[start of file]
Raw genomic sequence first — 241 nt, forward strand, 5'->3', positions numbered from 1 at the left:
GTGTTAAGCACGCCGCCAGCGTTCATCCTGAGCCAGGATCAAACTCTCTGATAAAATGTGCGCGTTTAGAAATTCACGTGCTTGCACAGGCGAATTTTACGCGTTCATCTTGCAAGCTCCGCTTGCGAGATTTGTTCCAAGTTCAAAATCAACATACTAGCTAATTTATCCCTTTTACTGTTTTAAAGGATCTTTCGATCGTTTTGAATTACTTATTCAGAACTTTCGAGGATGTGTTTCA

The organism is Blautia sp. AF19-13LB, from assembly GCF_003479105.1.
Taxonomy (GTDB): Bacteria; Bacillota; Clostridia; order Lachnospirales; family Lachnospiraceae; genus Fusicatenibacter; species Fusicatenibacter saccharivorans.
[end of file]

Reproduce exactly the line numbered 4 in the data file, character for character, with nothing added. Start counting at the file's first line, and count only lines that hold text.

Taxonomy (GTDB): Bacteria; Bacillota; Clostridia; order Lachnospirales; family Lachnospiraceae; genus Fusicatenibacter; species Fusicatenibacter saccharivorans.